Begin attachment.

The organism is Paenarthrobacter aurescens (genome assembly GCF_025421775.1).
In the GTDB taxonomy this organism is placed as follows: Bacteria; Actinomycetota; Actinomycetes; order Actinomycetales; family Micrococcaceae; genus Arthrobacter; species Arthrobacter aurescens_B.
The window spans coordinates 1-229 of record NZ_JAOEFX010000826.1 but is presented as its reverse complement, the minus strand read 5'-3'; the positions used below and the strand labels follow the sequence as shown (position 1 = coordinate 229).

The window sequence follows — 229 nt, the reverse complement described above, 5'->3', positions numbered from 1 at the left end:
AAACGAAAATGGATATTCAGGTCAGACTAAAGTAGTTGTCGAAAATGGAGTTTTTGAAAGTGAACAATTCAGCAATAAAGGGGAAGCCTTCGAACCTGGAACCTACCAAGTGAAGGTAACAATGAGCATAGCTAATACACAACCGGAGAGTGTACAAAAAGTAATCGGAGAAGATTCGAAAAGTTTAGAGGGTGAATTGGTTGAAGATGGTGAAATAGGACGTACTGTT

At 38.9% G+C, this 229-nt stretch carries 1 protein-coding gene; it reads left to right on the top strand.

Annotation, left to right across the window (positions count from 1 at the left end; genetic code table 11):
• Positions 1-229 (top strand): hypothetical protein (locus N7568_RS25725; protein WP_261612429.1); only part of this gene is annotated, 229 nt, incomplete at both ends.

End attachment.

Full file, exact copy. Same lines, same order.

The organism is Paenarthrobacter aurescens (genome assembly GCF_025421775.1).
In the GTDB taxonomy this organism is placed as follows: Bacteria; Actinomycetota; Actinomycetes; order Actinomycetales; family Micrococcaceae; genus Arthrobacter; species Arthrobacter aurescens_B.
The window spans coordinates 1-229 of record NZ_JAOEFX010000826.1 but is presented as its reverse complement, the minus strand read 5'-3'; the positions used below and the strand labels follow the sequence as shown (position 1 = coordinate 229).

The window sequence follows — 229 nt, the reverse complement described above, 5'->3', positions numbered from 1 at the left end:
AAACGAAAATGGATATTCAGGTCAGACTAAAGTAGTTGTCGAAAATGGAGTTTTTGAAAGTGAACAATTCAGCAATAAAGGGGAAGCCTTCGAACCTGGAACCTACCAAGTGAAGGTAACAATGAGCATAGCTAATACACAACCGGAGAGTGTACAAAAAGTAATCGGAGAAGATTCGAAAAGTTTAGAGGGTGAATTGGTTGAAGATGGTGAAATAGGACGTACTGTT

At 38.9% G+C, this 229-nt stretch carries 1 protein-coding gene; it reads left to right on the top strand.

Annotation, left to right across the window (positions count from 1 at the left end; genetic code table 11):
• Positions 1-229 (top strand): hypothetical protein (locus N7568_RS25725; protein WP_261612429.1); only part of this gene is annotated, 229 nt, incomplete at both ends.